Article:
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  • How to educate "wannabes"

    At our site, we constantly get new hires who are police science majors at a nearby state college. I have seen these young men in action here at our college. They have no qualms in telling you that they will be LEO's very soon. They also do not take guidence from the client or senior officers(who by the way have been peace officers), or the site supervisor. These guys think that they know all there is to know. They actually refuse to follow post orders when they feel the orders are wrong. My question is this: does anyone else have these problems and how do you keep these guys from getting themselves arrested for impersonation?
    Murphy was an optomist.

  • #2
    Originally posted by jeff194307 View Post
    At our site, we constantly get new hires who are police science majors at a nearby state college. I have seen these young men in action here at our college. They have no qualms in telling you that they will be LEO's very soon. They also do not take guidence from the client or senior officers(who by the way have been peace officers), or the site supervisor. These guys think that they know all there is to know. They actually refuse to follow post orders when they feel the orders are wrong. My question is this: does anyone else have these problems and how do you keep these guys from getting themselves arrested for impersonation?
    You can't keep an idiot from being an idiot sometimes. Sometimes you can talk sense to people, sometimes you can't, wish I had more advice to offer you.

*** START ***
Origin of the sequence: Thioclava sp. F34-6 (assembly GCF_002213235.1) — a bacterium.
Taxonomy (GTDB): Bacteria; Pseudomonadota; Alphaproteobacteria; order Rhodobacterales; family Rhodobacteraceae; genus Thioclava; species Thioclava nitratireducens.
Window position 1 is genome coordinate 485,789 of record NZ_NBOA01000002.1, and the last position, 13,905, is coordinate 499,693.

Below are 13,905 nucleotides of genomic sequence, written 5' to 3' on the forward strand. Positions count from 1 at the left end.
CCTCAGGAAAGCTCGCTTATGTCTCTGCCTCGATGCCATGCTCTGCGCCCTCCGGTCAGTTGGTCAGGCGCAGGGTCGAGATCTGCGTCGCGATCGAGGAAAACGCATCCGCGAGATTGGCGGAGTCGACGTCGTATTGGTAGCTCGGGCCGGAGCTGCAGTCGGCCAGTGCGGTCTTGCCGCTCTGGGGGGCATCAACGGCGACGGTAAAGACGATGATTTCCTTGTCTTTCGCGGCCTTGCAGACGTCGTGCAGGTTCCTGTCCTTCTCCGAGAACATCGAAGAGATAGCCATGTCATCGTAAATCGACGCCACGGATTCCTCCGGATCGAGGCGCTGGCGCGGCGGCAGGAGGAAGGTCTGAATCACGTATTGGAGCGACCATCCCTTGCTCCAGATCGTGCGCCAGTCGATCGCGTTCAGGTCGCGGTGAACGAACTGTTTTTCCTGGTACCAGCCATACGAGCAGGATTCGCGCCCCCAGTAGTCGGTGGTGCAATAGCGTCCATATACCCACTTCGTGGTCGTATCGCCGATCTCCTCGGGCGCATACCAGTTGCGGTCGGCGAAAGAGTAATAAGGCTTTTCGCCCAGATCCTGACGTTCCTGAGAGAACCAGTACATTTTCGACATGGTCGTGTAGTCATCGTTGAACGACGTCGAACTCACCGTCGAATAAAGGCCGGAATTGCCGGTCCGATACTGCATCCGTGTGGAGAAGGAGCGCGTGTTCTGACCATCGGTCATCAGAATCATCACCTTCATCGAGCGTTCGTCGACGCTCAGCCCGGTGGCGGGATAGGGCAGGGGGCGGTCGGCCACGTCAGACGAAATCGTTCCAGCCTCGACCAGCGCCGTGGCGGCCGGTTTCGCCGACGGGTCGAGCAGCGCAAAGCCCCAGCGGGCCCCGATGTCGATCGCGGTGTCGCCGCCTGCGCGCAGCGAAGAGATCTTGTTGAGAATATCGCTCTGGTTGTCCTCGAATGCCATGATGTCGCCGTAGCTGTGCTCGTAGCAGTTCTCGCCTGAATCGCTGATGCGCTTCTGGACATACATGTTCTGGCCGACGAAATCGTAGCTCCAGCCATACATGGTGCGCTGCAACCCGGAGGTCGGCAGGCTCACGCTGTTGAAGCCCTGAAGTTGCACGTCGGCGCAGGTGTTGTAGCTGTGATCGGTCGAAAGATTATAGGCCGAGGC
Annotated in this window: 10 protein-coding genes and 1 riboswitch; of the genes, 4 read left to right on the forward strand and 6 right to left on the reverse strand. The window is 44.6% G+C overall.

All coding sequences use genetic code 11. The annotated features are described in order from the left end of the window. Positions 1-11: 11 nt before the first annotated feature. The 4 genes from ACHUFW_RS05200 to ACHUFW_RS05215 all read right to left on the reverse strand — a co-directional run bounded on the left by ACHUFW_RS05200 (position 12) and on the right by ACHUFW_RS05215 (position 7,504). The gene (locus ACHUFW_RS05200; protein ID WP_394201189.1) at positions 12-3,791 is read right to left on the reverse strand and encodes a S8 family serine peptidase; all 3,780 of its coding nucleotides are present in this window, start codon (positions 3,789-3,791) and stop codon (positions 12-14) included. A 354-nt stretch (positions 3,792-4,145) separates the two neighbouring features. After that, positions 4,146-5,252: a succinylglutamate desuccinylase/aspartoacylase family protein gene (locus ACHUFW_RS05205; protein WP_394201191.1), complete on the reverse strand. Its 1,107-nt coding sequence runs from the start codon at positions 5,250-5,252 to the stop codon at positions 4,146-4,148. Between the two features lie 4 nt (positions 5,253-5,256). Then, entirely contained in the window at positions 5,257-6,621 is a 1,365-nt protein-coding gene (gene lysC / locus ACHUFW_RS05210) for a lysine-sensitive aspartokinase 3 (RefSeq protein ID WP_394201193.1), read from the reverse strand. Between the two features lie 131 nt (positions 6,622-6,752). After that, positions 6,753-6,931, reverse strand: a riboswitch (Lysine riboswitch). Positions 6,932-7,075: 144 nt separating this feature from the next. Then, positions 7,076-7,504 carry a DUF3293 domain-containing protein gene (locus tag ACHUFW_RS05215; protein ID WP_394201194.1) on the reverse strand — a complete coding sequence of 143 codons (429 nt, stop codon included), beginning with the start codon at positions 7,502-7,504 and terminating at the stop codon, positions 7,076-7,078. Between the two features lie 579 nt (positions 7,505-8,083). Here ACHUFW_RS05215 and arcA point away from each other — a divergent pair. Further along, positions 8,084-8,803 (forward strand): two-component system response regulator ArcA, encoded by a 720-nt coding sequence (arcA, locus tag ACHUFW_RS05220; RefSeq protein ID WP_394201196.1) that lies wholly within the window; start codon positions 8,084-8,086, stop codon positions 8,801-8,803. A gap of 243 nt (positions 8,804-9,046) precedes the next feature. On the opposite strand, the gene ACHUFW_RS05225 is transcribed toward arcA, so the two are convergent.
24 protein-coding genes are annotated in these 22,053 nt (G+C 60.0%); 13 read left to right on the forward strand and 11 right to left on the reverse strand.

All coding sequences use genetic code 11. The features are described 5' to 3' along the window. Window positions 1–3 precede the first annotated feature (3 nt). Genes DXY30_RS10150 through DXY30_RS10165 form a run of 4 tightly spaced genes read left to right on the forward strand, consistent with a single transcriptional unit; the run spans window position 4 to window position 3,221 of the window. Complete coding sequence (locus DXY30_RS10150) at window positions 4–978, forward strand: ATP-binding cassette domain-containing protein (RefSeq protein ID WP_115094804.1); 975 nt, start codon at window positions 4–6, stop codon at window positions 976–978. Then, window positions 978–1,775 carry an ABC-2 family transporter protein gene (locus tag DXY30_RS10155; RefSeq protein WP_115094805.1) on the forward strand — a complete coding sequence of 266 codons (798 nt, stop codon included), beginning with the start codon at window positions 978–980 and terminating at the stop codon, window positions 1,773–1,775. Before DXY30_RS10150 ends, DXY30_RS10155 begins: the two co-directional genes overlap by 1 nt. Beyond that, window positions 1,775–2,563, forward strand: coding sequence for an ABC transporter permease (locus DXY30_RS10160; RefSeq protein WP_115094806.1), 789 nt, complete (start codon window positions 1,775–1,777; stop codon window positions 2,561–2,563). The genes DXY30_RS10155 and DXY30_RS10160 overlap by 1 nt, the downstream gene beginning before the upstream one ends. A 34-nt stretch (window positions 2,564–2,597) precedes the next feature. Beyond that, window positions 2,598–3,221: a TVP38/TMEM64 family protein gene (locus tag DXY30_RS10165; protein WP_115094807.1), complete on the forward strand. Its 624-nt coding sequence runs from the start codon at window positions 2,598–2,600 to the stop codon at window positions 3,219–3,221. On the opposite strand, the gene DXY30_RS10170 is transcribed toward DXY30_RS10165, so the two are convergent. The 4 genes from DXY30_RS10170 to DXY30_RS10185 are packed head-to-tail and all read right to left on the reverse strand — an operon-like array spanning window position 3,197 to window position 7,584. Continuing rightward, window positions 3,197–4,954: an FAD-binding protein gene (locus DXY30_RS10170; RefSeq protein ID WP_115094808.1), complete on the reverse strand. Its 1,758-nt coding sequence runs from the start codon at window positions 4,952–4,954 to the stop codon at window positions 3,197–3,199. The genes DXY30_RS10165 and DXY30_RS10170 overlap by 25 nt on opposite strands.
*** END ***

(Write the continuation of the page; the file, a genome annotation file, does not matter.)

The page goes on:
At my job (a college) we are peace officers, usually the older guys have a good bit of police and/or military experience, the younger guys are either fresh out of the academy, or fresh out of the military.

    The "Fresh out of the Academy" guys are always a challenge because they still have that idealistic (usually TV driven) idea of what police work is.

    I joke with my Chief that some of the new kids "Saw the word POLICE but didn't see the word COLLEGE right in front of it" when before they applied to the job. In most cases the newbie wanted to be Police, any kind of Police so bad that he took the 1st job offer they could, which is how we got stuck with them. The older guys have "been there and done that" and don't miss being Street Cops because they know how much BS you have to deal with.

    Which is why I feel your pain, because in my experience nothing you can do is going to show them the light. We have guys leave, go work for a City PD or County Sheriff, a few years later after the shine wears off (and after TONS of paperwork, being a street cop is about pushing more paper than a secretary lol) some of them try to come back.

    Because now THEY "been there ad done that" and know how good it is here with the District, where you still get to be Police, but with a lot less BS and paperwork lol.